We all know that we don’t pat the back of a colleague in Korea to thank them for a “job well done”. Or eat with your left hand in India, or sip vodka in Russia. In many countries, these actions are harmless. But in others, they can give a wrong impression or cause offense.

In fact, whatever culture you’re from, it’s likely that you routinely do something that could cause offense somewhere else in the world. So here is:

A primer on how to avoid mistakes in Italy

Italy has a reputation for being a welcoming country and Italians are friendly and courteous, as well as very used to interacting with foreigners. The Italian society is however slightly more formal than the Northern European or English-speaking ones, and it can be more sensitive to issues of respect or lack thereof, so it is wrong to assume everyone will be gregarious and laid-back.

If you are polite and civil you should have no problems, but don’t expect that the average Italian speaks or even understands English (except for young people). Italians greet family and close friends with two light kisses on the cheek. Males do, too. To avoid ending up kissing on the lips note that you first move to the right (kiss the other person on their left cheek) and then to the left. In general, when joining or leaving a group, you will shake hands individually with (or kiss, depending on the level of familiarity) each member of the group. If it is a business related meeting you just shake hands.

italy culture photo

To make friends, it’s a good idea to pay some compliments. Most Italians still live in their town of origin and feel far more strongly about their local area than they do about Italy in general. Tell them how beautiful their town/lake/village/church is and possibly add how much you prefer it to Rome/Milan/other Italian towns.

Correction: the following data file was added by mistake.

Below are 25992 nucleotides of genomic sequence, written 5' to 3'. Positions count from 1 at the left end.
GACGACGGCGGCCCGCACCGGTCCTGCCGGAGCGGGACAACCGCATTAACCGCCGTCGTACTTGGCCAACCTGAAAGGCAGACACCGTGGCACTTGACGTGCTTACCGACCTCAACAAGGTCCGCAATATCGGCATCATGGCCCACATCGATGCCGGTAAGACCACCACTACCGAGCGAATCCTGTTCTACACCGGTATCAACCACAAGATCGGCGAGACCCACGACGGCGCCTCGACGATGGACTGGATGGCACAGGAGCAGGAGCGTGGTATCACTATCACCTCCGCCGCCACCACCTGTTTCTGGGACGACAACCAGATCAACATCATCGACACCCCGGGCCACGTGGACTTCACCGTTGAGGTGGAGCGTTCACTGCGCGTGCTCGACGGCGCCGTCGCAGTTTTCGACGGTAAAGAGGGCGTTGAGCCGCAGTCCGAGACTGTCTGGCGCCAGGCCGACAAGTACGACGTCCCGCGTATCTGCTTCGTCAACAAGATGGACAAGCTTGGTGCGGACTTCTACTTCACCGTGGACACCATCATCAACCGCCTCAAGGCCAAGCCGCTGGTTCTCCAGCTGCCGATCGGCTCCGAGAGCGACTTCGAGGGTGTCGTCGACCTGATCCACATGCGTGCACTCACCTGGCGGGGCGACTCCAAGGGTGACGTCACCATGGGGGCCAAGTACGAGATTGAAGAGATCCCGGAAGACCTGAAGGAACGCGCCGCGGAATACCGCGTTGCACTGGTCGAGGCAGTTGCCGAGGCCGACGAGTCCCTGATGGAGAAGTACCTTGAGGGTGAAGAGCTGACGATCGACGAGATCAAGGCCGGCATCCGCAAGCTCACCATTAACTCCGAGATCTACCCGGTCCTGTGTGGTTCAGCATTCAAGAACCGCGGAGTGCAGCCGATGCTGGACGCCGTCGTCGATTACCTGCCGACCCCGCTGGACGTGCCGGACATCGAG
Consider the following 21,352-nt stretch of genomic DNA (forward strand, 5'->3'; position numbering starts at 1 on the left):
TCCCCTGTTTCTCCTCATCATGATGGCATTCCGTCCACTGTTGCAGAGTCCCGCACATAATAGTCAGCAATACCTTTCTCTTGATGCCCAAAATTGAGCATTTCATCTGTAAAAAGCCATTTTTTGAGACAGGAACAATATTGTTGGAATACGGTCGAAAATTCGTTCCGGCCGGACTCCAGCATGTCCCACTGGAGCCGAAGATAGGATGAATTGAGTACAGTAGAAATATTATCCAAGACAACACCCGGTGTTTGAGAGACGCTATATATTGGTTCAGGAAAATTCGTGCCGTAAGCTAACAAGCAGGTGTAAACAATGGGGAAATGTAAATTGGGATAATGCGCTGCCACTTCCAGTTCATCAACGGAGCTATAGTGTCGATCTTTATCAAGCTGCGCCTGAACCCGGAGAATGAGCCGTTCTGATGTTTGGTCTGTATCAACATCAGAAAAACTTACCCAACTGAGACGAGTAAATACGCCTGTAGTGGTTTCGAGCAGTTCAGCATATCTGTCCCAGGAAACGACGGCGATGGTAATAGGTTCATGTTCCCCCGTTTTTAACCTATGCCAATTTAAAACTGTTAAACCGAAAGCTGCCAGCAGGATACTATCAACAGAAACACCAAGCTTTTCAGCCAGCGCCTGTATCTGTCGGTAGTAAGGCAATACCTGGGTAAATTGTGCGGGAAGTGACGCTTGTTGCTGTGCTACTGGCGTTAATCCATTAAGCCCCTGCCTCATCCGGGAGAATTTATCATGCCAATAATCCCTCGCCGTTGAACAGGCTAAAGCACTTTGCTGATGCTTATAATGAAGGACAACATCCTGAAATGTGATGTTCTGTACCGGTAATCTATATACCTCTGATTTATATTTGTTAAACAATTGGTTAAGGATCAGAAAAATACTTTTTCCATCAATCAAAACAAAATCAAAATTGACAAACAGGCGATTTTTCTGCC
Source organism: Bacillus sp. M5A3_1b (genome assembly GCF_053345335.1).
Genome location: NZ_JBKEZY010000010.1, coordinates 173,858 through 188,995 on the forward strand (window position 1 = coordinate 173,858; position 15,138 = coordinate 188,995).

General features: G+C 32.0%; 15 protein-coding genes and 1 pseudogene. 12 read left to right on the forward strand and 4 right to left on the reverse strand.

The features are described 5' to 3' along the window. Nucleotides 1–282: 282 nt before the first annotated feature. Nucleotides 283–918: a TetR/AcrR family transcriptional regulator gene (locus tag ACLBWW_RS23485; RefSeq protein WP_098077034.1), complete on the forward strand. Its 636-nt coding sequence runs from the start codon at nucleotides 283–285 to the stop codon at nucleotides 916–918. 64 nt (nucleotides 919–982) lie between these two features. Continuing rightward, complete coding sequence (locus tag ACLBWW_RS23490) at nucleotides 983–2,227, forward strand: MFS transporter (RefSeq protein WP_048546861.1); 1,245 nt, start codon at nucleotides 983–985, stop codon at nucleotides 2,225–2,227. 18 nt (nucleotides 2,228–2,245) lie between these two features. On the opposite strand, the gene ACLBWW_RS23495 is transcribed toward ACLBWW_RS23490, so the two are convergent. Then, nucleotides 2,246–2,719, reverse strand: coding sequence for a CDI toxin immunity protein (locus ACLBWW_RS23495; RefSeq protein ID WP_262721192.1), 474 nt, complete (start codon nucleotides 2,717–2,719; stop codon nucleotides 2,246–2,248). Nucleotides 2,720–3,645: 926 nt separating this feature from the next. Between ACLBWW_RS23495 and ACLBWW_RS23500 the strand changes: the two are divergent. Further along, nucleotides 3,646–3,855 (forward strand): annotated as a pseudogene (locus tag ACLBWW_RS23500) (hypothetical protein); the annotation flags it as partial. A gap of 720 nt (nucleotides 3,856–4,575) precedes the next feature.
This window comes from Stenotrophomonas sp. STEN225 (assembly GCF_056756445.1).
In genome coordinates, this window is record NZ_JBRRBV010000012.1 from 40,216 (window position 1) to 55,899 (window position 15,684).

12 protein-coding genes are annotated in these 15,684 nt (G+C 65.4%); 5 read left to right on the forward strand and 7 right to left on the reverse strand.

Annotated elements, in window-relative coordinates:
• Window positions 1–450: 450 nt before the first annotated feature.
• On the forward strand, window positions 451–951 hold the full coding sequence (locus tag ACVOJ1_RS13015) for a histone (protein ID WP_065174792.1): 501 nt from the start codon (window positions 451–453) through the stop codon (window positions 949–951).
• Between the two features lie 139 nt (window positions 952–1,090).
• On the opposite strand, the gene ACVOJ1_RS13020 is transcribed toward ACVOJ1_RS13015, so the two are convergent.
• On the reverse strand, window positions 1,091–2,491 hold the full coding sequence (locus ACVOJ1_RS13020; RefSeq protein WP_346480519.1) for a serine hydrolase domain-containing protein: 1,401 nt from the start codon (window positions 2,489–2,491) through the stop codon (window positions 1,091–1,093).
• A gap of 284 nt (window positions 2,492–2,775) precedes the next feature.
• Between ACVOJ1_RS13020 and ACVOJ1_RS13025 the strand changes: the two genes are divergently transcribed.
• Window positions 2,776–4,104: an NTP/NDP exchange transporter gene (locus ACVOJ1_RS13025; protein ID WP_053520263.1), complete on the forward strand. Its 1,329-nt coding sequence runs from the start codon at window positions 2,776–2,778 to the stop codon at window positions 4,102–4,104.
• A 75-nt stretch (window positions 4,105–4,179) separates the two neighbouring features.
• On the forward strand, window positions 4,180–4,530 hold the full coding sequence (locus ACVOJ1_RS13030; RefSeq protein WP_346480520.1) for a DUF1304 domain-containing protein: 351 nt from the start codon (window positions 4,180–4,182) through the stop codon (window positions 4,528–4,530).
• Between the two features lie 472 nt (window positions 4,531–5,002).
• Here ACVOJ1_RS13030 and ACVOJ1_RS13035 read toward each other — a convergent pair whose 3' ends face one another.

Residents can be fonts of knowledge regarding their local monuments and history, and a few questions will often produce interesting stories. Clothing Whole essays can be written about the Italians’ relationships with clothes.

Three of the most important observations: Some Italians (especially young ones from the upper and upper-middle social classes) can be very appearance-conscious. It’s important, however, not to judge people by their choice of clothing. Styles do not necessarily carry the same connotations in Italy that they would in Britain or some other countries. Some youths lounge about in skin-tight tee-shirts and casually-knotted knitwear (and are very perplexed by the response they get when they take their sense of style and grooming to a less ‘sophisticated’ climate). Sometimes, clothing rules are written.

To visit a church or religious site you will need to cover yourself up; no bare backs, chests, shoulders and sometimes no knees. Sometimes museums and other attractions can also be strict; no bathing costumes, for example. If you want to visit a church or religious site it’s a good idea to take something to cover yourself up with; for example a jumper or large scarf. Some churches supply cover-ups, such as sarongs are loaned to men with shorts so that they can modestly conceal their legs.